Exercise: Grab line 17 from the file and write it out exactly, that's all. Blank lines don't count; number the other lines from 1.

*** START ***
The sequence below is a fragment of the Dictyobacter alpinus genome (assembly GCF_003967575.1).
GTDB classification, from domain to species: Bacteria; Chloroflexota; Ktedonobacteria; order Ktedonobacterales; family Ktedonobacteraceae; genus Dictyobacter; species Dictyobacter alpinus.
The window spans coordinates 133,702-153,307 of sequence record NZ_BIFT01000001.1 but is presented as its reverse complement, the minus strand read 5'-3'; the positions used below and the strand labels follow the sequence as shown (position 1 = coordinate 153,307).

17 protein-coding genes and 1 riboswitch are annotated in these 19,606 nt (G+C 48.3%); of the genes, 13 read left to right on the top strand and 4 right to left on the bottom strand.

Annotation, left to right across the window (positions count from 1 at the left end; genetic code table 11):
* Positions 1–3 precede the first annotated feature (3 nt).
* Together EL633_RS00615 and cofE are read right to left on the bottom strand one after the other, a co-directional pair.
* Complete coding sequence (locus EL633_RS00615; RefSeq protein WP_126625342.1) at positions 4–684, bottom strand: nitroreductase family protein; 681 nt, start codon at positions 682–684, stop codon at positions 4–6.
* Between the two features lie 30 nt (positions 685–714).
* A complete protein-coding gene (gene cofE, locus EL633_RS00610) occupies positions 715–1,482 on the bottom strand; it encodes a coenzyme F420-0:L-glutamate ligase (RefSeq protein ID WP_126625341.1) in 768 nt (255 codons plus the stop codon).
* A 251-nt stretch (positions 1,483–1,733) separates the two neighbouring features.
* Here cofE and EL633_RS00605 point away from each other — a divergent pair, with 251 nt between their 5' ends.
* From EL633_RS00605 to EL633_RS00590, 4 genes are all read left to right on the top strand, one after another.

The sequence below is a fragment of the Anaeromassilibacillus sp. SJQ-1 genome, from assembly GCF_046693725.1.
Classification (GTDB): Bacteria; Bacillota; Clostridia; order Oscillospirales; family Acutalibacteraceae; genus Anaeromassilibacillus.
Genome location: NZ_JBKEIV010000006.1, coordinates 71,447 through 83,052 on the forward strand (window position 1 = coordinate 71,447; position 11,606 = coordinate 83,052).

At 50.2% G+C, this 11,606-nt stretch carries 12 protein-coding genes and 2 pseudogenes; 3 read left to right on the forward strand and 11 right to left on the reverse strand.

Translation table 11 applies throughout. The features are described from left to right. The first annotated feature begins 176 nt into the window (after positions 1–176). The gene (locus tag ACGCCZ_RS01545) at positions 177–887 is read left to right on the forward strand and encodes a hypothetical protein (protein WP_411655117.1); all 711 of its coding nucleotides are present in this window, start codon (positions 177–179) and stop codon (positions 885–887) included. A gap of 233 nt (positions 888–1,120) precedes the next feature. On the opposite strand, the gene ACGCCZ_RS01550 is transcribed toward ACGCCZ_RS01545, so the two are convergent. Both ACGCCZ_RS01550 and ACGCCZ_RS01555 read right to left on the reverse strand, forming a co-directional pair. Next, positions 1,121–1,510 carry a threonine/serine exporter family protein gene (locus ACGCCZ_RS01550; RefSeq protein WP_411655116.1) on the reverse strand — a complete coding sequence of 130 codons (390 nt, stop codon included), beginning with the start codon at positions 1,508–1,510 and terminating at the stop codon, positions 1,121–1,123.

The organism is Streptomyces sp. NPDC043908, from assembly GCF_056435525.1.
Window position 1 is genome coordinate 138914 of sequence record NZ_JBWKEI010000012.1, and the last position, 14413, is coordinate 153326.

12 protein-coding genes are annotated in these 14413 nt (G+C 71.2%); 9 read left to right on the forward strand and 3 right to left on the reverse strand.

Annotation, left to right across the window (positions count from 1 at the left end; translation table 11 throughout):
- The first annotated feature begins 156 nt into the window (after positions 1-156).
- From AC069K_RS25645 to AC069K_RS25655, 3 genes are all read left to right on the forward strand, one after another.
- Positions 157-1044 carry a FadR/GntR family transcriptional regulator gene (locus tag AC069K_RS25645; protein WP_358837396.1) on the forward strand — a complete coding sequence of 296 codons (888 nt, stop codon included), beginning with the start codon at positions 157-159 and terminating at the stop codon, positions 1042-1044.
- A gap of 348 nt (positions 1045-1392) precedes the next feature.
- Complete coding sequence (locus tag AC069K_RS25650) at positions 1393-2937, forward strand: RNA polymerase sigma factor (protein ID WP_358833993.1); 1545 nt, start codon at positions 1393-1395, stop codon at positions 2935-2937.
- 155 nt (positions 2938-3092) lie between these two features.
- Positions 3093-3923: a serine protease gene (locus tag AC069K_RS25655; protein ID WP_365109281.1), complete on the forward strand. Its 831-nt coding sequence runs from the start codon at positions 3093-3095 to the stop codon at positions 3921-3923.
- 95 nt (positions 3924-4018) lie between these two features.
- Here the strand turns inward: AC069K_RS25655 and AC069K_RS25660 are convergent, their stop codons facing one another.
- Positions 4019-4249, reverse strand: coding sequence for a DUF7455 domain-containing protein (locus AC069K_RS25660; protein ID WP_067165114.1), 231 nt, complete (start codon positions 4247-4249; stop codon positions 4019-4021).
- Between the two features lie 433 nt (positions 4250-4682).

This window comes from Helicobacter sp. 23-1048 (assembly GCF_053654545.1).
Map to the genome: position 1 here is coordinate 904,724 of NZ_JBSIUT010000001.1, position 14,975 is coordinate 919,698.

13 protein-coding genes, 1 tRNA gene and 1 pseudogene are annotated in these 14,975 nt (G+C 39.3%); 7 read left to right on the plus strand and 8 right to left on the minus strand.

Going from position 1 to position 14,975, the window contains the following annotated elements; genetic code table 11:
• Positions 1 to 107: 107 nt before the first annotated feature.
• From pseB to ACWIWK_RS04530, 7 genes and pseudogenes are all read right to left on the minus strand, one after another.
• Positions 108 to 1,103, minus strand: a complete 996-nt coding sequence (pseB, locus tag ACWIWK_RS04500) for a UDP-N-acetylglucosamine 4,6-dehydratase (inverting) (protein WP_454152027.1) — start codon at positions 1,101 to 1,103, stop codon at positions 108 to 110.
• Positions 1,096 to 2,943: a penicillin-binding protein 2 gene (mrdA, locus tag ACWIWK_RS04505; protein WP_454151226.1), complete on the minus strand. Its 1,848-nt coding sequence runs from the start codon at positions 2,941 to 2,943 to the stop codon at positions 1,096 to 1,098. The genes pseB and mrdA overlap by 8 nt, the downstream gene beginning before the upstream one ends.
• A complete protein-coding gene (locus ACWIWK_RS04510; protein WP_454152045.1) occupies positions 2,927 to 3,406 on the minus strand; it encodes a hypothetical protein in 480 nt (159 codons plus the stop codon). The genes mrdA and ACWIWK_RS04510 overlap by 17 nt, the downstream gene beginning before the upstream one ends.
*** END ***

At 50.2% G+C, this 11,606-nt stretch carries 12 protein-coding genes and 2 pseudogenes; 3 read left to right on the forward strand and 11 right to left on the reverse strand.